After all, ultimately the point of trade is consumption. Consumers are the largest group in the economy and without consumers there would be only limited trade.
So what would trade look like if the primary aim was to ensure that consumers benefit from it?
Of course consumers want choice and value.
International trade and investment have contributed massively to improving choice and value for consumers - not just through access to products and services – but also by increasing competition and spurring innovation in domestic markets.
Of course this is a statement that we all roll out on occasions like these, but we say it because it is true. From the quality of coffee on my local high street to the cost of phone calls in Africa – international trade and investment has benefited consumers.
But if these benefits are going to continue to flow to consumers, we need to keep promoting market access and – importantly - tackle the corruption and lack of competition that can prevent the benefits of international trade being passed to consumers.
However it is naïve to say that consumers are only interested in choice and value. The classical view of the one dimensional, so called ‘rational’ consumer, is far too simplistic.
Consumers also want to be able to trust the products and services they buy and the companies that provide them.
As all successful companies know, earning consumer trust is hugely important. We now need to understand the role of trust in building a solid and respected trading system and find ways to promote trade whilst respecting consumers’ needs and concerns.
Consumers have legitimate interests and concerns that – in their eyes - are as central to value as the cost of a product. We need to think about the information consumers are given about a product such as: the safety of the product; public health; or environmental impact (examples include: GM labelling, nutrition labelling, or warnings on cigarette packaging).
In many cases, national and regional regulations that reflect these consumer interests and concerns have been developed over many years and through heated national debate.
They are important to consumers and should not just be seen as “barriers to trade” that can be removed through international negotiations.
Increasingly trade negotiations are about behind-the-border, regulatory measures. In entering the realm of regulatory politics we need to tread carefully.
Of course there is a tension – companies want harmonisation to ease trade, but what about harmonising upwards on issues of genuine consumer interest such as food safety or labelling?
This is how those championing trade will build consumer trust.
How we consume and what we consume is changing.
Technology is now a much larger proportion of our consumption budgets: computers, smart phones, satellite television, broadband packages: digital products that weren’t available to consumers a generation ago. To varying degrees this is true in every region of the world.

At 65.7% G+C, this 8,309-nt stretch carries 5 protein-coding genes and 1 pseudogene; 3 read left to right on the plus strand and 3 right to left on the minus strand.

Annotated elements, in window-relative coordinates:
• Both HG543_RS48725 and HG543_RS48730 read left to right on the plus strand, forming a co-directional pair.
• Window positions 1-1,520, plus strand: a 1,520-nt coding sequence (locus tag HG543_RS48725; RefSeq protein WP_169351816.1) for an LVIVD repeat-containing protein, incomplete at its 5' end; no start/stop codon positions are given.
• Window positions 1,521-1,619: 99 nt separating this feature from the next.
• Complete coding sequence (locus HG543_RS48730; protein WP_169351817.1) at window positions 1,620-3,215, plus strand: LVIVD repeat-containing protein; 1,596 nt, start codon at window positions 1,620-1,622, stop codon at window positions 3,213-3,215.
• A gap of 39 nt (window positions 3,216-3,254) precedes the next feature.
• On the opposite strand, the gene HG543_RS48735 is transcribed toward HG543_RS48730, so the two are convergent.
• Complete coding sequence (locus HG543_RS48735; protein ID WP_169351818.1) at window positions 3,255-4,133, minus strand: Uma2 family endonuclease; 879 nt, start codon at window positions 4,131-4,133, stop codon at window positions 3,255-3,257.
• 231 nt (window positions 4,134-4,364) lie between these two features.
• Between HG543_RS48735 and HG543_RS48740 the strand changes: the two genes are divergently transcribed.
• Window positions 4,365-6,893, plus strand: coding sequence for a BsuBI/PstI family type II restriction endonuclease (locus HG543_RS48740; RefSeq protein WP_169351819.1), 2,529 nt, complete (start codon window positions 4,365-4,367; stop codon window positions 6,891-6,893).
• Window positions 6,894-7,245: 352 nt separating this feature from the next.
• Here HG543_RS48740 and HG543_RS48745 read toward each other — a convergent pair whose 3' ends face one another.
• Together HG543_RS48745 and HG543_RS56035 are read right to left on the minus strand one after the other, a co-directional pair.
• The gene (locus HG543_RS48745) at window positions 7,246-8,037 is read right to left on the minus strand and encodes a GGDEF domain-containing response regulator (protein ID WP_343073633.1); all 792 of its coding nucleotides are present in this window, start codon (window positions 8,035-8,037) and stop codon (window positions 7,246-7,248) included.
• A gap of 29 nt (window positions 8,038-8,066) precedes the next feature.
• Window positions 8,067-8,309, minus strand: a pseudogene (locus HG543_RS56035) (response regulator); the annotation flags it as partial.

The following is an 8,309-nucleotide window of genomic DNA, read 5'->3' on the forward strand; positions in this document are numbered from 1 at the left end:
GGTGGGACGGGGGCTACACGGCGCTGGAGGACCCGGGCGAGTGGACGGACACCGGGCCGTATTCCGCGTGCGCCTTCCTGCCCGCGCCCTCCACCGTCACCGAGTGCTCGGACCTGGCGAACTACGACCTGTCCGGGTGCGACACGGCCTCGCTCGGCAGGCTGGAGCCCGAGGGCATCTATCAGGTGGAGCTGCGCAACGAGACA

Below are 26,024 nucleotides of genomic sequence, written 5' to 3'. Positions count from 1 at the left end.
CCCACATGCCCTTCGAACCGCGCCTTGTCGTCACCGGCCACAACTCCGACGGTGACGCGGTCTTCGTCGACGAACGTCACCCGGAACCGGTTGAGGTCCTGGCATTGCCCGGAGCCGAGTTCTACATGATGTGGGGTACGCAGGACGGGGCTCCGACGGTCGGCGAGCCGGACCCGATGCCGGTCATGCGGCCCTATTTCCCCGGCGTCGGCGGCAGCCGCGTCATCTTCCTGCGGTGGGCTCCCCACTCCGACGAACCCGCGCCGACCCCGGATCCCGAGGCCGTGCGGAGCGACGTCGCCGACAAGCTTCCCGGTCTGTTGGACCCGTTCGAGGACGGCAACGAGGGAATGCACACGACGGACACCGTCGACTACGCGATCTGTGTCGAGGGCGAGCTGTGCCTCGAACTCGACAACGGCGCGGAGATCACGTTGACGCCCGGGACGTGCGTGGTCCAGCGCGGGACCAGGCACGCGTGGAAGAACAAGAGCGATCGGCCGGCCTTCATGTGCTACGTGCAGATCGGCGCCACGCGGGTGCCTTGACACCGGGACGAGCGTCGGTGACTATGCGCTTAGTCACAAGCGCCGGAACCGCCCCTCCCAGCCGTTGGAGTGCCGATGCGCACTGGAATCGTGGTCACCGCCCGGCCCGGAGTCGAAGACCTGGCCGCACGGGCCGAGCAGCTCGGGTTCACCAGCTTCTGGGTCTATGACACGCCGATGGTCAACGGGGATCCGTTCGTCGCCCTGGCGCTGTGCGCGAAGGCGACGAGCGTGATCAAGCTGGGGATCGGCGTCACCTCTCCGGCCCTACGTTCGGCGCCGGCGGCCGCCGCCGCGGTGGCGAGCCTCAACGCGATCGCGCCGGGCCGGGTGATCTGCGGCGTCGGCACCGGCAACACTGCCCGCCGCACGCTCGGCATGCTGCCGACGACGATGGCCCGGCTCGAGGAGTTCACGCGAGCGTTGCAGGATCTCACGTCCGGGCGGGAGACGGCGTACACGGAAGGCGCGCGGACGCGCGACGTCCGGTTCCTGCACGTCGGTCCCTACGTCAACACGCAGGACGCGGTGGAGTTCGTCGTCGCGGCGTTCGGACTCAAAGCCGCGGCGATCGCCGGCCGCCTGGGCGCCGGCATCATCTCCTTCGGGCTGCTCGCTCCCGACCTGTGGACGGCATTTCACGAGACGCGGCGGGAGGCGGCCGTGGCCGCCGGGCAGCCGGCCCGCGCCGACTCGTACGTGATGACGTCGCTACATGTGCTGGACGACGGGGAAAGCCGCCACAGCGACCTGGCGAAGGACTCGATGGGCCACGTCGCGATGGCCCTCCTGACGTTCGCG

Digital innovation is changing so much of what we do, and how we do it, that it has to be part of this discussion. Research (by the economists Andreas Lendle and Pierre-Louis Vezina) shows that technology-enabled trade does not benefit from existing trade agreements to the extent traditional trade does.
Let me point out some examples:
- Consumers are baffled that digital locks mean that the e-book they bought in, perhaps the US, can’t be read on their device when they go back home to the Netherlands for example.
- The online film that they bought on one device, doesn’t play on another one. Or if it does the user may inadvertently break copyright law.
Digital innovation also has the potential to change trade itself. Technology has enabled domestic trade to flourish and respond to consumer needs in ways that have transformed choice for consumers. Retailers can offer more choice and can be more responsive to consumers than at any time before.
Now cross border e-commerce is gradually taking off – creating the opportunity for consumers to engage directly with producers and retailers around the world.
This development has real potential – perhaps as the most democratic form of trade, with consumers themselves making choices and driving business.
But it is largely ‘under the radar’ for the WTO. It does not fit the mindset many trade negotiators have of trade. The question is, can these negotiators adapt their agenda to respond to these new issues that consumers themselves are raising?
To truly spread the benefits of international trade flows to consumers we need to see a renewed focus on competition enforcement and anti-corruption. We need to focus on earning consumers trust by respecting their concerns. And we a new focus on how consumers are using digital technology.
To be effective going forward we must all put consumers at the heart of trade. Because viewing trade from the bottom up will present a very different set of priorities than those currently on the WTO agenda.
Trade DOES matter to everyone.